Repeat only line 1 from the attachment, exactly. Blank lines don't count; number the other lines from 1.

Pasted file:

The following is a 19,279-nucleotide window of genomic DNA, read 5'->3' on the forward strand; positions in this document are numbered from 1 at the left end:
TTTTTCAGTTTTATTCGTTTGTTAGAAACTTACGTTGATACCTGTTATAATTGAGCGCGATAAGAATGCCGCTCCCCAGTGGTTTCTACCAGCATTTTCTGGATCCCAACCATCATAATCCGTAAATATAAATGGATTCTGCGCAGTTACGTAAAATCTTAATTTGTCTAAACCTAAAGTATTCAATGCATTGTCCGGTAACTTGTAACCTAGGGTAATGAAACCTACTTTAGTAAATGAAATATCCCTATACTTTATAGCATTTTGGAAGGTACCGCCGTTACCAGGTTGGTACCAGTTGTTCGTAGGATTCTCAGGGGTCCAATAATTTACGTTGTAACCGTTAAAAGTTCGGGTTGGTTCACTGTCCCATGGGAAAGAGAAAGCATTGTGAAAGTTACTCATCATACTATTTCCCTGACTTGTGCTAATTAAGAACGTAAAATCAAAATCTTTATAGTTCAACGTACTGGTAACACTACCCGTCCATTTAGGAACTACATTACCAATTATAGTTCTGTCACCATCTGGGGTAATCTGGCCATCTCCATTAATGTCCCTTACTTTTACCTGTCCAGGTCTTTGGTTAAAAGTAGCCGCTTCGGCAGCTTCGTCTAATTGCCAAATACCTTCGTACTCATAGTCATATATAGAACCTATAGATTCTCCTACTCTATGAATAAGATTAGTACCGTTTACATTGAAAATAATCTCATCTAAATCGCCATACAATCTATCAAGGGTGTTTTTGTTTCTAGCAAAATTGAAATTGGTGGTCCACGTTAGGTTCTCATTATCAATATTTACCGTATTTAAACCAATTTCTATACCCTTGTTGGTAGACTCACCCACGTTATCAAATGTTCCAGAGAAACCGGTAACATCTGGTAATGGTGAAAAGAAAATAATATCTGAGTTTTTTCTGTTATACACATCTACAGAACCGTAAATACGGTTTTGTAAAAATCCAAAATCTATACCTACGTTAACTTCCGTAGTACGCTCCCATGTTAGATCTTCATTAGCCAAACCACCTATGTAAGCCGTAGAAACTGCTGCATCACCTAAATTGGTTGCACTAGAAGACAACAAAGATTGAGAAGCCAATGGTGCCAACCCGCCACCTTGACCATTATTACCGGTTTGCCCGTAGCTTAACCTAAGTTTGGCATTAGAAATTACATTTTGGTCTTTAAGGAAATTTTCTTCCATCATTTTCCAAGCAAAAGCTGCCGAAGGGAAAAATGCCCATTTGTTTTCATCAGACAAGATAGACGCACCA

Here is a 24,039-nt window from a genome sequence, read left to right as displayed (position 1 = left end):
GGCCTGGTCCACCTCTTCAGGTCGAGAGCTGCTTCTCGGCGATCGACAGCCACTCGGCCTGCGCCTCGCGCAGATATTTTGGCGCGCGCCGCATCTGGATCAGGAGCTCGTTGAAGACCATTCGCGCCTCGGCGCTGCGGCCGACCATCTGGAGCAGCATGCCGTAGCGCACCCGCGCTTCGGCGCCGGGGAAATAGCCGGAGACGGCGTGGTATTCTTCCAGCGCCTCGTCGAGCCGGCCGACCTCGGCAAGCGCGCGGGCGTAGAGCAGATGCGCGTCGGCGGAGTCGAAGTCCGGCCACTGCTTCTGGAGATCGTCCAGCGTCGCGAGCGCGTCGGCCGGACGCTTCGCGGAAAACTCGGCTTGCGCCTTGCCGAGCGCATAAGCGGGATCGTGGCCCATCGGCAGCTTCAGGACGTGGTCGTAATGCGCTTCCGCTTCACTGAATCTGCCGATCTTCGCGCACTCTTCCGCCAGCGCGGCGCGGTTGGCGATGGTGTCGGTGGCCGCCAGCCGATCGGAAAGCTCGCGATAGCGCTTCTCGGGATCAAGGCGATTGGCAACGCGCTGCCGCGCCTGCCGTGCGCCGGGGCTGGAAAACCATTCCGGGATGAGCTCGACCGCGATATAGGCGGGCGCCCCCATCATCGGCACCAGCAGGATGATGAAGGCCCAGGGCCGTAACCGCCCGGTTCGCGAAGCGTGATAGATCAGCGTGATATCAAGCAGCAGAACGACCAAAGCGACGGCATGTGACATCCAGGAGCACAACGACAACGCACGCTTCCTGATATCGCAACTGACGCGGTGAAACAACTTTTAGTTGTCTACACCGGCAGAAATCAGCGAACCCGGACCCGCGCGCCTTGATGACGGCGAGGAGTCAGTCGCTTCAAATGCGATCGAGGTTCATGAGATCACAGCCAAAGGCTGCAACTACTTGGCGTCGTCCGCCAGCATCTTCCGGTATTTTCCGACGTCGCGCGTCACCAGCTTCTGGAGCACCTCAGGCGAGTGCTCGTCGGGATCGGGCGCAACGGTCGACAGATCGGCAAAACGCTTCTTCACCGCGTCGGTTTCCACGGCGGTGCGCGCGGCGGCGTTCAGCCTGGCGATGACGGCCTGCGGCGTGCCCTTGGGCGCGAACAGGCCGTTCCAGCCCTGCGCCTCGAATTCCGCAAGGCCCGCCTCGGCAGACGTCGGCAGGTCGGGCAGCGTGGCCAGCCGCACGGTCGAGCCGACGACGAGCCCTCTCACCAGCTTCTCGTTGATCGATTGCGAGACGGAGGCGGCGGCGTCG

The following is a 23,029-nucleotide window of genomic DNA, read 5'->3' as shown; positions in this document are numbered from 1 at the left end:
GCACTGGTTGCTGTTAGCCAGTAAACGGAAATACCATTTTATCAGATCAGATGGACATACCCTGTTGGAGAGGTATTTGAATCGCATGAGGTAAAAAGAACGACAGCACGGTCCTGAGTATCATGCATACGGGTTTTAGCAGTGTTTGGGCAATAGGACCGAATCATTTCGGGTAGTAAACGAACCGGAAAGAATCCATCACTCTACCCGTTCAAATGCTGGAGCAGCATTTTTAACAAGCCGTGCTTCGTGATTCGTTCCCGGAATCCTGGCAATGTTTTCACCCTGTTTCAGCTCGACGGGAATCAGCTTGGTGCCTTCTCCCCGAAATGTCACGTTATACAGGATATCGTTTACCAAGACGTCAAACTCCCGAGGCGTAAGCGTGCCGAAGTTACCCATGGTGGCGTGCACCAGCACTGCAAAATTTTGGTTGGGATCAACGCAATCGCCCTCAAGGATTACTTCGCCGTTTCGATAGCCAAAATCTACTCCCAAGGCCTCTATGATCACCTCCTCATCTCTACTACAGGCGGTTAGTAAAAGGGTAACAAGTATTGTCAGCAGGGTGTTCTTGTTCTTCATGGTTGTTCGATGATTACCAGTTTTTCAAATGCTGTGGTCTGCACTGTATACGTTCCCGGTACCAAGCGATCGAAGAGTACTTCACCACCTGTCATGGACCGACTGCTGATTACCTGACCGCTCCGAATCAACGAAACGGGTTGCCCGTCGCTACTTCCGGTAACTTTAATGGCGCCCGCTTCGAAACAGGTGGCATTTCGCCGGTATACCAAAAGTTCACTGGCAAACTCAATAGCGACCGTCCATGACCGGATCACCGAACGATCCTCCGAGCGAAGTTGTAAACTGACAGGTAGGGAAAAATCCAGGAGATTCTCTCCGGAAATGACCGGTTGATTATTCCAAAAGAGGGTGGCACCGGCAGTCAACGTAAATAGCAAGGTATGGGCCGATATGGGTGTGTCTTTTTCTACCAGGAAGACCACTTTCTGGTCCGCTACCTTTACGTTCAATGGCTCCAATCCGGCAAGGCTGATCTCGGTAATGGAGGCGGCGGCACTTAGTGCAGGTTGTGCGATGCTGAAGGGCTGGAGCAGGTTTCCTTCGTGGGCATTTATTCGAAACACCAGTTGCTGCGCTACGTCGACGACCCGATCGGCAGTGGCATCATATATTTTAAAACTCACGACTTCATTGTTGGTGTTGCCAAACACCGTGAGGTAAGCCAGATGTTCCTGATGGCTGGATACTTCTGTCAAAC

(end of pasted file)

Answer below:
The following is a 19,279-nucleotide window of genomic DNA, read 5'->3' on the forward strand; positions in this document are numbered from 1 at the left end: